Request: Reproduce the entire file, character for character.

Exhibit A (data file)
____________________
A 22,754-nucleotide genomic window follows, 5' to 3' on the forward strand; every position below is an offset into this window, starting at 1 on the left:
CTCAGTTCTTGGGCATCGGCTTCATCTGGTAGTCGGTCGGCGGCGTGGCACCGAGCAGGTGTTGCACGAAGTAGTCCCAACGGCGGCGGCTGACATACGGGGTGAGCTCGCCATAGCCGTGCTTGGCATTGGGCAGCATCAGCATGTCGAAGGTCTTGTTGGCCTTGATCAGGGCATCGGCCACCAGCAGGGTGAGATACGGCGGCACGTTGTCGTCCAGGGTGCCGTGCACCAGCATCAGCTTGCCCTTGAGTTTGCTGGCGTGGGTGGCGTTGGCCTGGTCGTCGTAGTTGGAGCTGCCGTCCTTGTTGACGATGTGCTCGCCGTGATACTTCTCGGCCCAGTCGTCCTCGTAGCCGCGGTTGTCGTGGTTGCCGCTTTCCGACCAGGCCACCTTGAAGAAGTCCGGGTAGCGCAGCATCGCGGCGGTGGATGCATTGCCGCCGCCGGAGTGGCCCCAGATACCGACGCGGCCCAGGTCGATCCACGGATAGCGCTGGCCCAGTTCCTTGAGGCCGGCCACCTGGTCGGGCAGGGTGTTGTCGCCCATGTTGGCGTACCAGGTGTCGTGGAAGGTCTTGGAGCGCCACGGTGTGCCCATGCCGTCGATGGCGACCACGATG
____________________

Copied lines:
A 22,754-nucleotide genomic window follows, 5' to 3' on the forward strand; every position below is an offset into this window, starting at 1 on the left:
CTCAGTTCTTGGGCATCGGCTTCATCTGGTAGTCGGTCGGCGGCGTGGCACCGAGCAGGTGTTGCACGAAGTAGTCCCAACGGCGGCGGCTGACATACGGGGTGAGCTCGCCATAGCCGTGCTTGGCATTGGGCAGCATCAGCATGTCGAAGGTCTTGTTGGCCTTGATCAGGGCATCGGCCACCAGCAGGGTGAGATACGGCGGCACGTTGTCGTCCAGGGTGCCGTGCACCAGCATCAGCTTGCCCTTGAGTTTGCTGGCGTGGGTGGCGTTGGCCTGGTCGTCGTAGTTGGAGCTGCCGTCCTTGTTGACGATGTGCTCGCCGTGATACTTCTCGGCCCAGTCGTCCTCGTAGCCGCGGTTGTCGTGGTTGCCGCTTTCCGACCAGGCCACCTTGAAGAAGTCCGGGTAGCGCAGCATCGCGGCGGTGGATGCATTGCCGCCGCCGGAGTGGCCCCAGATACCGACGCGGCCCAGGTCGATCCACGGATAGCGCTGGCCCAGTTCCTTGAGGCCGGCCACCTGGTCGGGCAGGGTGTTGTCGCCCATGTTGGCGTACCAGGTGTCGTGGAAGGTCTTGGAGCGCCACGGTGTGCCCATGCCGTCGATGGCGACCACGATG